Since the 1970s, a troop of peregrine falcons have made their home 33 stories above downtown Baltimore. They have mostly stayed with each other, but for a few fish and wildlife workers who check in from time to time.
But as of this week, the stranded Baltimoreans can observe the hawks without disturbing them. The Chesapeake Conservatory launched a new nest webcam.
Falcons are located at the top of the Transamerican Tour at 100, rue Light
Falcons were almost extinct in the 1970s, but rebounded through a breeding and release program. Here’s how they got to downtown Baltimore, according to the building that houses them:
In 1978, Cornell Laboratories at the US Army Base in Aberdeen released Scarlett, a peregrine falcon. As do many peregrine falcons, Scarlett sought out a large man-made structure for her nesting site. She discovered and selected 100 Light Street as a suitable cliff face. For thirty years, peregrine falcons have occupied the southwest corner of the 33rd floor of the 100 Light Street building.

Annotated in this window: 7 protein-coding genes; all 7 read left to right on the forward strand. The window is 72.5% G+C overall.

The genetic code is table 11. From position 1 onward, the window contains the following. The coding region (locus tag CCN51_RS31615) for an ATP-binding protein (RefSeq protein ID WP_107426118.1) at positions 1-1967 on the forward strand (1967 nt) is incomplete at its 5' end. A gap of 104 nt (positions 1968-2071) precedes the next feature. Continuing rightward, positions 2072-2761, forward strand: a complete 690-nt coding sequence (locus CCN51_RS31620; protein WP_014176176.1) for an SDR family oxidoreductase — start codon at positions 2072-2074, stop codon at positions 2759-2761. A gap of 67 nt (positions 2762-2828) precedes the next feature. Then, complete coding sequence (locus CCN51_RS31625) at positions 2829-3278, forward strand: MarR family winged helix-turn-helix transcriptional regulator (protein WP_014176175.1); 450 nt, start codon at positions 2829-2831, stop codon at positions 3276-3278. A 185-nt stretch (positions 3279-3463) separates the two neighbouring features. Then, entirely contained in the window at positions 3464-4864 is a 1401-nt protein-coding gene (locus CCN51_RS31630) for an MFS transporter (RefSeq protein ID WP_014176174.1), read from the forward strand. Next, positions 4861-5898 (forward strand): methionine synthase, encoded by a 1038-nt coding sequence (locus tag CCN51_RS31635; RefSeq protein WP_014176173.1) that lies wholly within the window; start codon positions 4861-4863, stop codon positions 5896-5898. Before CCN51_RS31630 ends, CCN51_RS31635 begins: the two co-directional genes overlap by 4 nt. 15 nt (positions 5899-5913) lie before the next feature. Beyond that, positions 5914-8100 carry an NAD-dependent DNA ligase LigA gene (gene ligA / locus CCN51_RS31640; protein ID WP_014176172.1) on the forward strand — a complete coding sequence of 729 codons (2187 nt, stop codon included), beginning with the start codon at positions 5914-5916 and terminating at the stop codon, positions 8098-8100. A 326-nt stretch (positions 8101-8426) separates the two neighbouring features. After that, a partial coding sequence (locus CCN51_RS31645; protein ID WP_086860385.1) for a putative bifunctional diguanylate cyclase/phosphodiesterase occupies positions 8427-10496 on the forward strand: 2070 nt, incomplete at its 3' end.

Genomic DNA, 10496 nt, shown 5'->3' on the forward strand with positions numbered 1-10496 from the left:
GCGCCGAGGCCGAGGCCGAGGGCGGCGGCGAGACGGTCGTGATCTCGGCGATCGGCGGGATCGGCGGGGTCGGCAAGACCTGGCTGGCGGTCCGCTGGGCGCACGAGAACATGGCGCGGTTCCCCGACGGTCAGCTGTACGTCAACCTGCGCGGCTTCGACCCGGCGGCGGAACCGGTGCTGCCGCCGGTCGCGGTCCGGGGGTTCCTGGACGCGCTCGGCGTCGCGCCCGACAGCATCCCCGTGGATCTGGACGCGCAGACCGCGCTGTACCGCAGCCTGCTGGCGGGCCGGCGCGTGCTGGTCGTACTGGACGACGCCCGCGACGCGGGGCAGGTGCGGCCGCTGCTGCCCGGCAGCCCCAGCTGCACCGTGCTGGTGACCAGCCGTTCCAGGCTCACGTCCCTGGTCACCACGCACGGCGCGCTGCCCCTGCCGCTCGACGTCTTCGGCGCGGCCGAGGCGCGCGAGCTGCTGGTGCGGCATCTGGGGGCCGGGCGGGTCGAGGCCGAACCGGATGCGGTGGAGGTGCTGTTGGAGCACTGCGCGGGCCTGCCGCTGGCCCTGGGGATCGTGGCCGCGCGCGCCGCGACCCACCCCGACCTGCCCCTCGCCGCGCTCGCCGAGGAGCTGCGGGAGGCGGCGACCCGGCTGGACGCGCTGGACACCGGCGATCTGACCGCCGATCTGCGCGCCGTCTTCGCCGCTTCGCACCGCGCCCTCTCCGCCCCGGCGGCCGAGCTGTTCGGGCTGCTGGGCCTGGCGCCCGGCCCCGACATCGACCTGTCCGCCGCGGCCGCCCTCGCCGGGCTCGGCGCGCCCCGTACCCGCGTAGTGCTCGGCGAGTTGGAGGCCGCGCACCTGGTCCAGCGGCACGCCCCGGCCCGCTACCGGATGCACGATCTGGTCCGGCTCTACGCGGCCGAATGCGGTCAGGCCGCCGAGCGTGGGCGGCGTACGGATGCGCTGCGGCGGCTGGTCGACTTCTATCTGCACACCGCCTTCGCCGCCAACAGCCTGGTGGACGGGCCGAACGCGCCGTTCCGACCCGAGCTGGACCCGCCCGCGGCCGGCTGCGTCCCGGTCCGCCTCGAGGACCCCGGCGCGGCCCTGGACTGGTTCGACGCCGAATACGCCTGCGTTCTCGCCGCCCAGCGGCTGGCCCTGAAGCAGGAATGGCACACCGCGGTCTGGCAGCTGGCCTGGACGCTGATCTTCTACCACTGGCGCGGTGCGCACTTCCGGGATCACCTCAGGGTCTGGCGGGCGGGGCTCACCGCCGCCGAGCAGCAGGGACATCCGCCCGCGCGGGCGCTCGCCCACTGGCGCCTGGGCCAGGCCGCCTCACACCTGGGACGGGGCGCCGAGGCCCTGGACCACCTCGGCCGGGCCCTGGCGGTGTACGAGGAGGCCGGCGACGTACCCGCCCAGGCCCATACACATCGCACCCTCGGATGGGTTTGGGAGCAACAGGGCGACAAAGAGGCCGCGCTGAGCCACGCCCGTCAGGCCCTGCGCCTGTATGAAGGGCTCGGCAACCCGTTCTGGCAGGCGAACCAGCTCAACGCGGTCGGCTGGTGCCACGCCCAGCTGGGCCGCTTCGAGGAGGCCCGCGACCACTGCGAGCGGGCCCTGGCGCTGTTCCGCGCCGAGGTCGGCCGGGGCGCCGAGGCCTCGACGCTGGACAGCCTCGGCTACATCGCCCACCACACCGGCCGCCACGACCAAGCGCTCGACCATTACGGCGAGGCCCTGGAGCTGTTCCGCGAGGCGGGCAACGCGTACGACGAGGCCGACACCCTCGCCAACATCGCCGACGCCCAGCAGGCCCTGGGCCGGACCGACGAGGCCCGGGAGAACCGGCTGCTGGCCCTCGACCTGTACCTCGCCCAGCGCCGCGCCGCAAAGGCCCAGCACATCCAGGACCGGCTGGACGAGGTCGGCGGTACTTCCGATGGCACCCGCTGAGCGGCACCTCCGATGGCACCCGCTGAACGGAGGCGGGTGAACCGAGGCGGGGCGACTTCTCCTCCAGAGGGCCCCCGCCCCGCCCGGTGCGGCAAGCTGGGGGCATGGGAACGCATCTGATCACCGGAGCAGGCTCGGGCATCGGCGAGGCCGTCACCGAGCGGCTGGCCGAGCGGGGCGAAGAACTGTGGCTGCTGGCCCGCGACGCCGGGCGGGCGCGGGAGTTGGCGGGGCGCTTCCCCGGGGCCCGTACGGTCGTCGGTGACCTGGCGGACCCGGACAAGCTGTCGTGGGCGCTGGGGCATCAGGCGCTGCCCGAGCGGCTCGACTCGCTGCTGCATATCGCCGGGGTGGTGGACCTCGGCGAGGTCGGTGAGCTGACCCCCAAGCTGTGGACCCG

We kept an eye on the camera for most of Tuesday afternoon and found that two falcons were mostly hanging out around the nest. They were a little shy in front of the camera.
The Conservancy also manages a osprey camera on the east bank. It’s currently under repair following damage from a winter storm, but you can watch the highlights of 2013 below.